FAU Charles E. Schmidt College of Medicine Boca Raton, FL, United States
Oscar L. Hernandez, MD1, Mishah Azhar, MD1, Eno-Emem Okpokpo, DO2, Polina Gaisinskaya, MD3, David Forcione, MD4 1FAU Charles E. Schmidt College of Medicine, Boca Raton, FL; 2Florida Atlantic University, Boca Raton, FL; 3Florida Atlantic University, Delray Beach, FL; 4Boca Raton Regional Hospital, Boca Raton, FL
Introduction: Biliary enteric anastomosis is an intervention reserved for complicated obstructive biliary disease. Cholangitis and bacteremia remain serious complications of this therapeutic approach. We present a case of recurrent gram negative bacteremia which confounded practitioners for decades in a patient who underwent a choledochojejunal anastomosis 40 years prior.
Case Description/Methods: A 92 yr old male with a previous medical history of complicated cholecystectomy and recurring gram negative bacteremia presented to the ED with complaints of nausea and vomiting without abdominal pain. He described his cholecystectomy 40 years prior as being complex and requiring a prolonged hospital course. Since then, he had sporadic episodes of nausea, vomiting, and right upper quadrant pain requiring hospitalization every 2-3 years often associated with gram negative bacteremia without clear source identification. During a previous admission 2 years prior, the patient was found to have bacteremia with organisms including K. pneumoniae, E. coli, E. faecalis, and S. salivarius. A CT scan conducted at that time found no evidence of intra-abdominal pathology other than pneumobilia (figure 1A) and urinalysis showed no evidence of UTI. During his current admission, repeat abdominopelvic CT (figure 1B) found stable pneumobilia and again found no other evidence of intra-abdominal process. Blood cultures grew piperacillin-tazobactam resistant E.coli and he was started on a course of ceftriaxone. Given the persistent involvement of enteric organisms, evaluation of possible GI sources was conducted. ERCP with cholangioscopy discovered a choledochojejunostomy containing a large biliary stone (figure 1C) which was seeded to the sutures (figure 1D) used to create the anastomosis. The stone was successfully treated with electrohydraulic lithotripsy. Given his age and risk factors, it was decided to not pursue surgical reversal of the anastomosis. He was discharged home with a rotating cycle of oral antibiotics to continue prophylaxis indefinitely.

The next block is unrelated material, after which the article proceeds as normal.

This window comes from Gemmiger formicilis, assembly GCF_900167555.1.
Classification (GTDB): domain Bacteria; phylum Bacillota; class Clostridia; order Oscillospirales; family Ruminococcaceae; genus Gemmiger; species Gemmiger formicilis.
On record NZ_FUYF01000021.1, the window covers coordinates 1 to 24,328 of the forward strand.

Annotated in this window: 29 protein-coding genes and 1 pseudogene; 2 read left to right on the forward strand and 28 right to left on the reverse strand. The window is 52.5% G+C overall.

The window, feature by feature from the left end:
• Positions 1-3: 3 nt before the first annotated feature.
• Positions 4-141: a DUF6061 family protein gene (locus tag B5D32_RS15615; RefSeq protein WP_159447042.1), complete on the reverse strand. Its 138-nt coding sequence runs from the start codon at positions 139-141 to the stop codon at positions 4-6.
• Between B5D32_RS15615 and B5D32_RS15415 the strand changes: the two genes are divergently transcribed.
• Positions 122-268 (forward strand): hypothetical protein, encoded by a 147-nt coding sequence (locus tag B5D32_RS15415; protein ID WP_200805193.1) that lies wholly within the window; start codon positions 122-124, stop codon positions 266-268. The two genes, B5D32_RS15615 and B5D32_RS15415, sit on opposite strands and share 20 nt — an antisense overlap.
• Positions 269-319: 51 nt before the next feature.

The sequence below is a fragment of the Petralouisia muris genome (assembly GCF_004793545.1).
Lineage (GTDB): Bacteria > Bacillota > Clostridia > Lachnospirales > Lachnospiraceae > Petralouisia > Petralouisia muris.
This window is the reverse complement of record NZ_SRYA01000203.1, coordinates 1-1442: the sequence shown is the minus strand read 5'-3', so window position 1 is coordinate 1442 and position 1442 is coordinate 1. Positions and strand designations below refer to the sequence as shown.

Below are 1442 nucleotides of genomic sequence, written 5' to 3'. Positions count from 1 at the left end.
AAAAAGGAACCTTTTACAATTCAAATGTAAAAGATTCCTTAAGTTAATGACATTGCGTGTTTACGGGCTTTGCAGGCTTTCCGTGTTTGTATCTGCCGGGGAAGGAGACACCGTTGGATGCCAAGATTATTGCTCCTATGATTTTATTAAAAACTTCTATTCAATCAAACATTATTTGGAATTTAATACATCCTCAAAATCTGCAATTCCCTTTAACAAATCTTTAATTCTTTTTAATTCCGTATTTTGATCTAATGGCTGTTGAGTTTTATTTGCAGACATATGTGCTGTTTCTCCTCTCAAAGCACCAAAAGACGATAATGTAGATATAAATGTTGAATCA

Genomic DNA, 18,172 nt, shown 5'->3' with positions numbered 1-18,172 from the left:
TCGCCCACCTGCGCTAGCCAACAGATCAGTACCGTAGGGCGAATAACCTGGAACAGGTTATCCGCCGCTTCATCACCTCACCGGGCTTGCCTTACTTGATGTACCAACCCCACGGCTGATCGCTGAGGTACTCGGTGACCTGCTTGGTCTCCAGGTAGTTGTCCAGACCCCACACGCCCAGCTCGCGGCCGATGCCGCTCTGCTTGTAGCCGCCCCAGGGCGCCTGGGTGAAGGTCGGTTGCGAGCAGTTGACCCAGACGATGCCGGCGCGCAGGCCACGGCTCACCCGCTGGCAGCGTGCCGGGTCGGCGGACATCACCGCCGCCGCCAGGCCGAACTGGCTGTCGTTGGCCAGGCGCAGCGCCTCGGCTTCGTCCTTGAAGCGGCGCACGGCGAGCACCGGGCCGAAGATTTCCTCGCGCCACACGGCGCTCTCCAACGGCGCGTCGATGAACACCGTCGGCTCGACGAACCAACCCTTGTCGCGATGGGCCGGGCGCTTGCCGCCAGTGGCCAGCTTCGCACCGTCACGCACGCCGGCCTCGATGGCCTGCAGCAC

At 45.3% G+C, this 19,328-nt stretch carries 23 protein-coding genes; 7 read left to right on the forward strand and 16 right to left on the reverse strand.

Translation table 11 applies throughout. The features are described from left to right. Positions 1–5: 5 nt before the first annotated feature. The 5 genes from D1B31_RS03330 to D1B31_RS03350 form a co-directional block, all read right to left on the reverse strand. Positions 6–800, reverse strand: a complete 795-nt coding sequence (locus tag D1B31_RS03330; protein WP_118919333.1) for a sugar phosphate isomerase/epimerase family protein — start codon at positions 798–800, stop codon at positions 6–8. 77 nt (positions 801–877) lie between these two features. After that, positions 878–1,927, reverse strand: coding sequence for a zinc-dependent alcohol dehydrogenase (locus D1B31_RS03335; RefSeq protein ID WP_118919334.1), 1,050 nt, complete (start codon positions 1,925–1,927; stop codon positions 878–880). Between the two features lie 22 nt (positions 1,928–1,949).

Discussion: Reflux of bacteria and chyme is a leading hypothesis in the development of cholangitis and bacteremia in patients with a biliary-enteric anastomosis. In this case, the presence of a biliary stone on the suture line may have contributed to entrapment and stasis of refluxed contents in the biliary tree. Earlier endoscopic evaluation of the biliary tree may have led to a reduction in hospitalizations, exposure to antibiotics, and improved quality of life for this patient.
Figure: Figure 1: CT findings of pneumobilia two years prior (A) with subsequent CT findings on readmission 2 years later showing air communication between duodenum and biliary tree (B). Cholangioscopy showing biliary stone seeded on suture line at mouth of anastomosis (C) with residual suture line seeding after lithotripsy (D).
Disclosures: Oscar Hernandez indicated no relevant financial relationships. Mishah Azhar indicated no relevant financial relationships. Eno-Emem Okpokpo indicated no relevant financial relationships. Polina Gaisinskaya indicated no relevant financial relationships. David Forcione indicated no relevant financial relationships.
Oscar L. Hernandez, MD1, Mishah Azhar, MD1, Eno-Emem Okpokpo, DO2, Polina Gaisinskaya, MD3, David Forcione, MD4. P1117 - Decades-Long Recurrent Gram Negative Sepsis Secondary to Suture-Seeded Biliary Stone Following Choledochojejunostomy, ACG 2021 Annual Scientific Meeting Abstracts. Las Vegas, Nevada: American College of Gastroenterology.